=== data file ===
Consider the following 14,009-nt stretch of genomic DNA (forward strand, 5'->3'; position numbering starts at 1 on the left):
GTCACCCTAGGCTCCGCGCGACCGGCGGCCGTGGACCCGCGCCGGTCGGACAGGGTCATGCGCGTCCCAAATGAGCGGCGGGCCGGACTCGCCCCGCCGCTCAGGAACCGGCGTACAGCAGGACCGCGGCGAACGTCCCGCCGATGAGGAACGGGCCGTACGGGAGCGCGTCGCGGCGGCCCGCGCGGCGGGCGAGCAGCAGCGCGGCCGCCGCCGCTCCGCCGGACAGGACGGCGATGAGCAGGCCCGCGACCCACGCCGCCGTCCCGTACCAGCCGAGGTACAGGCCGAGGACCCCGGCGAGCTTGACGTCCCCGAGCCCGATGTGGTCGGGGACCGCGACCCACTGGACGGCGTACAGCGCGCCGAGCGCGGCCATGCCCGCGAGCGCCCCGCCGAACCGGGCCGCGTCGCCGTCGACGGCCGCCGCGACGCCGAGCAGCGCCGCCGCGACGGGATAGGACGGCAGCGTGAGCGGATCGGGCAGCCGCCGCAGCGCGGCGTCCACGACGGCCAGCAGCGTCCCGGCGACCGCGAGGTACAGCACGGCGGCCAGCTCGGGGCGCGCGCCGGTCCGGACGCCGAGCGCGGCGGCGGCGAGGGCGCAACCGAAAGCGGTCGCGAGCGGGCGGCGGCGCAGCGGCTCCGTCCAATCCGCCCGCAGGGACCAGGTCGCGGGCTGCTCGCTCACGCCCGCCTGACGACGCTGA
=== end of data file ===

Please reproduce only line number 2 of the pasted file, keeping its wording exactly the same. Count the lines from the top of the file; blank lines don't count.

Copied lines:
GTCACCCTAGGCTCCGCGCGACCGGCGGCCGTGGACCCGCGCCGGTCGGACAGGGTCATGCGCGTCCCAAATGAGCGGCGGGCCGGACTCGCCCCGCCGCTCAGGAACCGGCGTACAGCAGGACCGCGGCGAACGTCCCGCCGATGAGGAACGGGCCGTACGGGAGCGCGTCGCGGCGGCCCGCGCGGCGGGCGAGCAGCAGCGCGGCCGCCGCCGCTCCGCCGGACAGGACGGCGATGAGCAGGCCCGCGACCCACGCCGCCGTCCCGTACCAGCCGAGGTACAGGCCGAGGACCCCGGCGAGCTTGACGTCCCCGAGCCCGATGTGGTCGGGGACCGCGACCCACTGGACGGCGTACAGCGCGCCGAGCGCGGCCATGCCCGCGAGCGCCCCGCCGAACCGGGCCGCGTCGCCGTCGACGGCCGCCGCGACGCCGAGCAGCGCCGCCGCGACGGGATAGGACGGCAGCGTGAGCGGATCGGGCAGCCGCCGCAGCGCGGCGTCCACGACGGCCAGCAGCGTCCCGGCGACCGCGAGGTACAGCACGGCGGCCAGCTCGGGGCGCGCGCCGGTCCGGACGCCGAGCGCGGCGGCGGCGAGGGCGCAACCGAAAGCGGTCGCGAGCGGGCGGCGGCGCAGCGGCTCCGTCCAATCCGCCCGCAGGGACCAGGTCGCGGGCTGCTCGCTCACGCCCGCCTGACGACGCTGA